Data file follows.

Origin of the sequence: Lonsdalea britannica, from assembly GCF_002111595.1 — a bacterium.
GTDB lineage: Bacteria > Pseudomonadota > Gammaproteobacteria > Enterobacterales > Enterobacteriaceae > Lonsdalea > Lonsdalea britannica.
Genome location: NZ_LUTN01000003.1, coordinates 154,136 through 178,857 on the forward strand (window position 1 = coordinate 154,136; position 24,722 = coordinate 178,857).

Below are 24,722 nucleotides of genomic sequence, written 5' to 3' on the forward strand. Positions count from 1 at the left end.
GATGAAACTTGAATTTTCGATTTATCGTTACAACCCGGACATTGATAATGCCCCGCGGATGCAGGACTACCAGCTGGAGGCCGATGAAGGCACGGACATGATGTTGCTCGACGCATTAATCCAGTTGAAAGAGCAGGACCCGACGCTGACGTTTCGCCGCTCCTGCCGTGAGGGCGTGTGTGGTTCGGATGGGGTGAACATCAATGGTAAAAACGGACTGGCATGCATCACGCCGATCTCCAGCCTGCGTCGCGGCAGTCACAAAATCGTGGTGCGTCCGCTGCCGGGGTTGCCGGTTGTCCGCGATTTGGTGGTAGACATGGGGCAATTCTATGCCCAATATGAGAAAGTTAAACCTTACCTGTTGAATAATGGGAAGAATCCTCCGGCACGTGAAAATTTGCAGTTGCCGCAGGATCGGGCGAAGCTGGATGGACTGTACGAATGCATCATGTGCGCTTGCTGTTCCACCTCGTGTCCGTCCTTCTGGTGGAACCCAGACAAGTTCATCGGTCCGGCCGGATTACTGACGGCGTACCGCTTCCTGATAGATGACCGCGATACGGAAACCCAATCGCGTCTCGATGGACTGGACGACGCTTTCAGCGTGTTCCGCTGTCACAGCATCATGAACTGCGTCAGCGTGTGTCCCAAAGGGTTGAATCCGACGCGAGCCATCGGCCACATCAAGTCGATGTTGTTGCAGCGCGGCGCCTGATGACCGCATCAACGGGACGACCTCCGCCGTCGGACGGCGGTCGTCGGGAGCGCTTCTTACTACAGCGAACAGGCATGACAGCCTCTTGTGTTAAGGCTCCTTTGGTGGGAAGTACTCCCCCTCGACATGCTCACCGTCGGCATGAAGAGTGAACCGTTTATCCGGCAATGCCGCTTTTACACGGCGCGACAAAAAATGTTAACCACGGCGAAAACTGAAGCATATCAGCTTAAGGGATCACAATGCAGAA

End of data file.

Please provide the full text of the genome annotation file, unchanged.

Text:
Origin of the sequence: Lonsdalea britannica, from assembly GCF_002111595.1 — a bacterium.
GTDB lineage: Bacteria > Pseudomonadota > Gammaproteobacteria > Enterobacterales > Enterobacteriaceae > Lonsdalea > Lonsdalea britannica.
Genome location: NZ_LUTN01000003.1, coordinates 154,136 through 178,857 on the forward strand (window position 1 = coordinate 154,136; position 24,722 = coordinate 178,857).

Below are 24,722 nucleotides of genomic sequence, written 5' to 3' on the forward strand. Positions count from 1 at the left end.
GATGAAACTTGAATTTTCGATTTATCGTTACAACCCGGACATTGATAATGCCCCGCGGATGCAGGACTACCAGCTGGAGGCCGATGAAGGCACGGACATGATGTTGCTCGACGCATTAATCCAGTTGAAAGAGCAGGACCCGACGCTGACGTTTCGCCGCTCCTGCCGTGAGGGCGTGTGTGGTTCGGATGGGGTGAACATCAATGGTAAAAACGGACTGGCATGCATCACGCCGATCTCCAGCCTGCGTCGCGGCAGTCACAAAATCGTGGTGCGTCCGCTGCCGGGGTTGCCGGTTGTCCGCGATTTGGTGGTAGACATGGGGCAATTCTATGCCCAATATGAGAAAGTTAAACCTTACCTGTTGAATAATGGGAAGAATCCTCCGGCACGTGAAAATTTGCAGTTGCCGCAGGATCGGGCGAAGCTGGATGGACTGTACGAATGCATCATGTGCGCTTGCTGTTCCACCTCGTGTCCGTCCTTCTGGTGGAACCCAGACAAGTTCATCGGTCCGGCCGGATTACTGACGGCGTACCGCTTCCTGATAGATGACCGCGATACGGAAACCCAATCGCGTCTCGATGGACTGGACGACGCTTTCAGCGTGTTCCGCTGTCACAGCATCATGAACTGCGTCAGCGTGTGTCCCAAAGGGTTGAATCCGACGCGAGCCATCGGCCACATCAAGTCGATGTTGTTGCAGCGCGGCGCCTGATGACCGCATCAACGGGACGACCTCCGCCGTCGGACGGCGGTCGTCGGGAGCGCTTCTTACTACAGCGAACAGGCATGACAGCCTCTTGTGTTAAGGCTCCTTTGGTGGGAAGTACTCCCCCTCGACATGCTCACCGTCGGCATGAAGAGTGAACCGTTTATCCGGCAATGCCGCTTTTACACGGCGCGACAAAAAATGTTAACCACGGCGAAAACTGAAGCATATCAGCTTAAGGGATCACAATGCAGAA